Similar parental plaudits commend Clean Bandit’s televised set from Reading Festival, but unfortunately for Leeds, something got lost in northern translations. As expected, ‘Extraordinary’ and ‘Rather be’ inspire sing-alongs but the music itself is barely audible halfway back in the tent which dampens proceedings somewhat, and a cover of dance classic ‘Show Me Love’ serves only to highlight the lack of consistency in their own debut album. A bit of a shame, but definitely not the end of them just yet.
We plump for a change of pace and pay comedy king Simon Amstell a visit in the Alternative Tent. His half hour set takes in everything from racial segregation at radio 1 and 1xtra to autism, but he rather brilliantly manages to flirt with offense rather than gleefully submerging himself in it like so many other comedians. Jokes about his sex life cause mass exodus as the lady majority appear unable to deal with gay sexuality, but he remains unflappable, politely dismissing hecklers without missing a beat. Definitely worth a rebook.
Another ghost from my very first Reading and Leeds experience, I’ve fallen somewhat out of love with You Me At Six and their lackasadical treatment of fans (note: never ask your fans to take items of clothing off at gigs when the majority of them are underage), but I have to admit that the popularity of their mainstage set is impressive. ‘Bite My Tongue’ and ‘Lived A Lie’ eclipse the reactions to older material, showing that they really are making progress. Whilst it often comes across a little too much like hard work with Josh Franceschi leaving the crowd to a little too much ‘sing it’ than is strictly acceptable, they’ve they've sanded off enough of their edges enough to become the huge rock outfit they've clearly always dreamt of being, and I wouldn’t be too surprised if they make it to cult headliner status in a few years.
Feeling cynical is never a good thing at a festival, but The Pains Of Being Pure At Heart restore my faith in music within minutes, despite the Festival Republic tent being virtually empty. People of Leeds fest you're missing out- their super bright driving indie is a lovely sincere thing and they seem genuinely happy to be here (and to see Papa Roach, but who wouldn’t be.)
Large quantities of breath is bated around the Leeds site as we wait for this years ‘controversial’ booking of Macklemore & Ryan Lewis, but as their take to the stage in a blur of explosions and bombast, but in the muted reaction to ginormous hit ‘Thrift Shop’, it becomes quickly apparent that they’re incredible showmen the way only Americans can be, but they just aren't big enough in this country yet. The crowd is sizeble, but the reality is that most of them are just staking their places out for the headliners. Macklemore fights, and fights, and performs his face off, but it's an undeniably slow start. Equality anthem ‘Same Love’ fares okay, but perhaps the pastoral, evangelical approach to his stage patter just doesn't translate as well on British shores. It takes two renditions of 'Can't Hold Us' to get the crowd reaching for the invisible ceiling, but by this point the band look understandable exhausted. Get these boys to Glastonbury: with another big album, Macklemore& Ryan Lewis are headliners in waiting, but just maybe not at this festival.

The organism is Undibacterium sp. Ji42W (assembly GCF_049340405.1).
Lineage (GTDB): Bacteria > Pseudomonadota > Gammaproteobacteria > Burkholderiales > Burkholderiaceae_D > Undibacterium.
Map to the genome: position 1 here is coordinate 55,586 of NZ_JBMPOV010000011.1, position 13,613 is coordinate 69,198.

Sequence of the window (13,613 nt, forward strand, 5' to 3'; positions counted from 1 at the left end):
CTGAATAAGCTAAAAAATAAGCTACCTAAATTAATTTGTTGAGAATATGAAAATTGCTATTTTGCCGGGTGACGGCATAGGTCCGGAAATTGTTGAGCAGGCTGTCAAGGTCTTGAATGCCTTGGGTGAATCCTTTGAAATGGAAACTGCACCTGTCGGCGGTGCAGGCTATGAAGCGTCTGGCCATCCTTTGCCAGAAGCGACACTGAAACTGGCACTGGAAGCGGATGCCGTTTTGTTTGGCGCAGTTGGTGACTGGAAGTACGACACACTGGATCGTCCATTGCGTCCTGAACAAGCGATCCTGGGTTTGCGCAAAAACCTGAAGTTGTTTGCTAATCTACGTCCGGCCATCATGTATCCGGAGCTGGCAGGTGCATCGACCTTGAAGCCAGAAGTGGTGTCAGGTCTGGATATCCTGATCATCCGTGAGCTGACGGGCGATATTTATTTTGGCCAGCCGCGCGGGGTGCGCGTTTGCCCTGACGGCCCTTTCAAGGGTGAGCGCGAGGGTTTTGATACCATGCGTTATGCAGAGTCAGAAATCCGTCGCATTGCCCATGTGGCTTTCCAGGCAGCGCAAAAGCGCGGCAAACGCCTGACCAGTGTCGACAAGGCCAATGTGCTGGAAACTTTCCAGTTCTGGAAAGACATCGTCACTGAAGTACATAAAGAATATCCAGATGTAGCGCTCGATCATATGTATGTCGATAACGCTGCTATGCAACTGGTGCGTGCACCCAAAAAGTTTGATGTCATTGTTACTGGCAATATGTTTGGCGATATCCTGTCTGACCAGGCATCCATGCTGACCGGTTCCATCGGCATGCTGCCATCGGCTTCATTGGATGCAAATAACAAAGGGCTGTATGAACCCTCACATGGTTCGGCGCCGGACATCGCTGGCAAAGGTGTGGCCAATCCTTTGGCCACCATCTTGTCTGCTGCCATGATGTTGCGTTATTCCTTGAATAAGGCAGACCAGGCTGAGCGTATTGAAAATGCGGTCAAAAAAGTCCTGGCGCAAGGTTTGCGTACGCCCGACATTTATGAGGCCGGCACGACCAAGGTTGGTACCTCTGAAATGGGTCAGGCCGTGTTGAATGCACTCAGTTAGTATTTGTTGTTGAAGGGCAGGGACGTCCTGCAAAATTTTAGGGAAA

Having heard comments on their live tekkers ranging from the high praise to the dreadful damning, we approached Blink 182’s headline set with some caution. Can a group of 40-something blokes really pull off fart gags and your mom jokes with the same humour as 20 years ago? We needn’t have worried: exploding on to stage with ‘Feeling This’ in front of a huge Union Jack flag, it’s a greatest hit set complete with an all-you-can-stomach offering of lewd jokes and heartracing choruses. There are lovely, genuinely touching moments with ‘All Of This’ and ‘Stay Together For The Kids’, but they don’t linger long:as they tear through their back catalogue with the glee of a band twenty years their junior, they appear to be one of the few bands of their age left who look as if they're actually still enjoying doing what they do. Sure, the singing isn’t the best you’ve heard in your life, but was it ever? And let’s face it: propelling the word ‘fuck’ in giant flames is the embodiment of schoolboy cool.